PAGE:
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FixGov

Improving media capacity: A series on the future of news coverage

Editor’s note: Recent innovations—the Internet, social platforms, and mobile devices—have upended how we receive, consume, share, and interpret the news. In this FixGov series, experts weigh in on the challenges facing the industry and discuss possible ways to enhance news coverage and improve media capacity. On May 19, senior fellow E.J. Dionne will convene a panel of top experts and practitioners to discuss how to fix the problems facing America’s Fourth Estate.

One of the biggest challenges to the health of American democracy is the collapse of the newspaper business model. Like so many other things, advertising, once the backbone of the newspaper business, has moved to the Internet. The result? In the past decade newspapers and reporting jobs have been disappearing at an alarming rate, especially in small and medium media markets. What will take their place is of critical importance. Democracy simply doesn’t work very well without a free press covering government and holding it accountable.

To get a sense of the magnitude of the problem, have a look at the following chart from the Newspaper Association of America. It shows a dramatic slide in newspaper advertising revenue in the 21st century.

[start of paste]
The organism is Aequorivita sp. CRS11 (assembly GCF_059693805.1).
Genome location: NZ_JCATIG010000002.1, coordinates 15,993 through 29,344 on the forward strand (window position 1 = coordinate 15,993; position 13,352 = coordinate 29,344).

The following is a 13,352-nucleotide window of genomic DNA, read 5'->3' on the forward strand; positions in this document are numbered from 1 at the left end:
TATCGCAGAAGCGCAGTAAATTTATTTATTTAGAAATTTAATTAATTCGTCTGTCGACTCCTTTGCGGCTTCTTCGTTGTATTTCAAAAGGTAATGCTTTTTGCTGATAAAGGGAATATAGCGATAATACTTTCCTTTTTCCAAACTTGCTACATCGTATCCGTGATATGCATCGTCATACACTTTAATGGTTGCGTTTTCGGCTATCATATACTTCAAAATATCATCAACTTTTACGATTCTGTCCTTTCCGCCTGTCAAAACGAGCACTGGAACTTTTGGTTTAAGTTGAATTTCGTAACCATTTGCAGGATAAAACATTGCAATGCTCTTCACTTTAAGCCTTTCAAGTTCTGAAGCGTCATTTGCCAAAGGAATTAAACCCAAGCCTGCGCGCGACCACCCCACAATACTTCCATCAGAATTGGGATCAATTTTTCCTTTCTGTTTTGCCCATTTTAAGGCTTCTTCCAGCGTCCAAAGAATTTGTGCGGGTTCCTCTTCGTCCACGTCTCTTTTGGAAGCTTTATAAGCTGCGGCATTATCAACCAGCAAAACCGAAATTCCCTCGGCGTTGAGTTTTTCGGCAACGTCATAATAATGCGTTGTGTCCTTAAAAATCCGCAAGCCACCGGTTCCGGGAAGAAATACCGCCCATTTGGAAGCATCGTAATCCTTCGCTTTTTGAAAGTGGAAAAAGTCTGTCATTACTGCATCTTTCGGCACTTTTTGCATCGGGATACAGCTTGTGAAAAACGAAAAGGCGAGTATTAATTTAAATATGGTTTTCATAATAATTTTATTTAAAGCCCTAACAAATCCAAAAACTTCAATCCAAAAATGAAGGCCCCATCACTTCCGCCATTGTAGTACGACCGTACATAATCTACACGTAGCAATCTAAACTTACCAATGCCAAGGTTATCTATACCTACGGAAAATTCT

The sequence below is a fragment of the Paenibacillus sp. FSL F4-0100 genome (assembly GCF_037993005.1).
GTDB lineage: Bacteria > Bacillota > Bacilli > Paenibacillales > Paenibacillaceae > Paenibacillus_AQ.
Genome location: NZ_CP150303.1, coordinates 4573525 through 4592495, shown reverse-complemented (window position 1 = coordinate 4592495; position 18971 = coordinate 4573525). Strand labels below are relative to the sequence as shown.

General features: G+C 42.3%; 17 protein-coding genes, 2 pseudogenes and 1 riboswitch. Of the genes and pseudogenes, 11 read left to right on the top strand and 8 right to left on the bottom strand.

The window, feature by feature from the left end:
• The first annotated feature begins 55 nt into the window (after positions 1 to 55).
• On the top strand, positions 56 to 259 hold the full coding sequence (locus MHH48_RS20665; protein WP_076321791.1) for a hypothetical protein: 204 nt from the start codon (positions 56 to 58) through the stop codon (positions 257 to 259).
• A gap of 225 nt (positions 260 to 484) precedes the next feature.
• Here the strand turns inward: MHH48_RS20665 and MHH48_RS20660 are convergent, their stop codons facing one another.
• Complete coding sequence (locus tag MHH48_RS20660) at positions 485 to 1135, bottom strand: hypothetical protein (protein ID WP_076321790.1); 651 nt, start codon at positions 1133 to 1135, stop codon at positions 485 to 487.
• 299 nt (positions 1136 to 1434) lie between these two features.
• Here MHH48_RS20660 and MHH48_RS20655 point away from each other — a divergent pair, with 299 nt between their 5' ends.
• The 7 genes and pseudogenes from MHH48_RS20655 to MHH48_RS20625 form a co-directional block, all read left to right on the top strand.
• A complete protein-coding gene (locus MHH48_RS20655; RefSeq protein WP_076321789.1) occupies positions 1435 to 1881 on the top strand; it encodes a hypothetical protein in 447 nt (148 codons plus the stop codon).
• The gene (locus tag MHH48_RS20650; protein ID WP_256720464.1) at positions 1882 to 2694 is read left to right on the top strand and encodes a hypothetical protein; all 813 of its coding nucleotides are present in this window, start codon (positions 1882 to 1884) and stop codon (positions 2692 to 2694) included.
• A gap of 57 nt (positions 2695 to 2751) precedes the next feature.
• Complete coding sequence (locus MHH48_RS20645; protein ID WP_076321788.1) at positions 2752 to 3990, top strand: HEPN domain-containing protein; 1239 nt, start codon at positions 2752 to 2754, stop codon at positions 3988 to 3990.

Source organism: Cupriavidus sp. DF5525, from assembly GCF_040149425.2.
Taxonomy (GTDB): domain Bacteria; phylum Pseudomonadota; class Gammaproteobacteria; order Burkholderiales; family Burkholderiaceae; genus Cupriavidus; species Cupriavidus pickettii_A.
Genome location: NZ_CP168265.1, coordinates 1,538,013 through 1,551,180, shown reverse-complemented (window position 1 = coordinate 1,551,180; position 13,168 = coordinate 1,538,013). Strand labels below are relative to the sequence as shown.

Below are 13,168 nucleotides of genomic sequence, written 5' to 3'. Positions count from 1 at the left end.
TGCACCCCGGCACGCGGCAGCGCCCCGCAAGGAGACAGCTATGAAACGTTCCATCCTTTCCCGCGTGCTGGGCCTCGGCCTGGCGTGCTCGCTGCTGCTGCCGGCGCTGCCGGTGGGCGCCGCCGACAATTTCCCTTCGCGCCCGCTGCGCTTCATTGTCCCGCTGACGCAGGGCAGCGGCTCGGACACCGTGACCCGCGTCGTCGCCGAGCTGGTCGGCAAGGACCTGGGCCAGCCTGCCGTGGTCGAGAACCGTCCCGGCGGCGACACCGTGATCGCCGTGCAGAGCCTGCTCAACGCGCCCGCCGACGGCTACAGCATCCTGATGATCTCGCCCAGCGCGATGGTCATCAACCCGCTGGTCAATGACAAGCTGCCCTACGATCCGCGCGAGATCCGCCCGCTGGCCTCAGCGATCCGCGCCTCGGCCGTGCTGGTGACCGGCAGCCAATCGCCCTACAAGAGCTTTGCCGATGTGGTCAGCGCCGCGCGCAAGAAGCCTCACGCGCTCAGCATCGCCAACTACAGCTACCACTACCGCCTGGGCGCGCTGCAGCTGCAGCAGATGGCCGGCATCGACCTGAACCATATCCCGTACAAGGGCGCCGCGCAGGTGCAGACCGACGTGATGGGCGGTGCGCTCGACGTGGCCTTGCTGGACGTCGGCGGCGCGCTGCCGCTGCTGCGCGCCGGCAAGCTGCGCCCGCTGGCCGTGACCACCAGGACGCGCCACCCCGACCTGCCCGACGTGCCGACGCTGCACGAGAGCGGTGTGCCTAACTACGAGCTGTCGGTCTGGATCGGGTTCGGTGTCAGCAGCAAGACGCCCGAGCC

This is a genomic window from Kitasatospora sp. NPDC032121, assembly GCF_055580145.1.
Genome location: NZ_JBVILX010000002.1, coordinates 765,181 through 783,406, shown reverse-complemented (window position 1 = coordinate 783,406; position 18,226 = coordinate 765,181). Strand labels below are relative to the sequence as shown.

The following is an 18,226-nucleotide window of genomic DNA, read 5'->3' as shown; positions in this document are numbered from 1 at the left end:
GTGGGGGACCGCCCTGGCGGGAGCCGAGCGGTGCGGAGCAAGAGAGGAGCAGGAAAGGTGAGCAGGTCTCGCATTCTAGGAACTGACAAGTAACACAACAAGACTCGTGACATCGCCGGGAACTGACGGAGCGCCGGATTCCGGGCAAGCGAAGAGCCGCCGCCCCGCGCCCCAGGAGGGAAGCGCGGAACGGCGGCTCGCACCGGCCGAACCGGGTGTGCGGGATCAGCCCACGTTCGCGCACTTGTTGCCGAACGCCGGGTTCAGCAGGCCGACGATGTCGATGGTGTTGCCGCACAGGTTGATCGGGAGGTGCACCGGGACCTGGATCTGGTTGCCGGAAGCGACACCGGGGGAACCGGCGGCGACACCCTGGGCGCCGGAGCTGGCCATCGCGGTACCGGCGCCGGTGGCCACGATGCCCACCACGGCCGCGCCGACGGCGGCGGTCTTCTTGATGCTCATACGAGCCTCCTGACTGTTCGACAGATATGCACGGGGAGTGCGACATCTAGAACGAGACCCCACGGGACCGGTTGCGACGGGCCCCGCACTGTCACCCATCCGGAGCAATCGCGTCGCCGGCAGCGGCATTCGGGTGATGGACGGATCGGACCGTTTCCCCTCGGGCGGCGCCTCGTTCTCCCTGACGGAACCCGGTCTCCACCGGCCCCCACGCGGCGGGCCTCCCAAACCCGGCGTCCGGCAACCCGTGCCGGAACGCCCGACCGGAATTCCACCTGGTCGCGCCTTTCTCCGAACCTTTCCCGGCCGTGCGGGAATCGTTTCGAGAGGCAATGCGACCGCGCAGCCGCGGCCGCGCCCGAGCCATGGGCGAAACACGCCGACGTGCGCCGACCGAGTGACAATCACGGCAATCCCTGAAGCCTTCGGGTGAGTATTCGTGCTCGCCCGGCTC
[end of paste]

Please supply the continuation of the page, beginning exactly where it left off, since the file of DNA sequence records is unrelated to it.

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With that kind of revenue loss, the next graphic from the Pew Research Center on Journalism and the Media comes as no surprise. It shows a steady decline in the number of full time news room jobs to the lowest level since 1978 when the American Society of Newspaper Editors started to count them.

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This week Fixgov has decided to ask a group of experienced journalists to explore the collapse of old journalism and the birth of a new journalism. For instance: How has the shift to online news changed the quality and quantity of news coverage? Who is proving resilient in this tough market and why? Has the creation of online-only media outlets been good for democracy? Has state and local government suffered more from the decline of traditional press than national government? Can industry improve bottom lines without sacrificing quality?

Whether we like it or not, technology transforms society. And democratic societies need watchdogs. We’ve lined up a thoughtful series in the tradition of Thomas Jefferson who once said: “… were it left to me to decide whether we should have a government without newspapers or newspapers without a government, I should not hesitate a moment to prefer the latter.”

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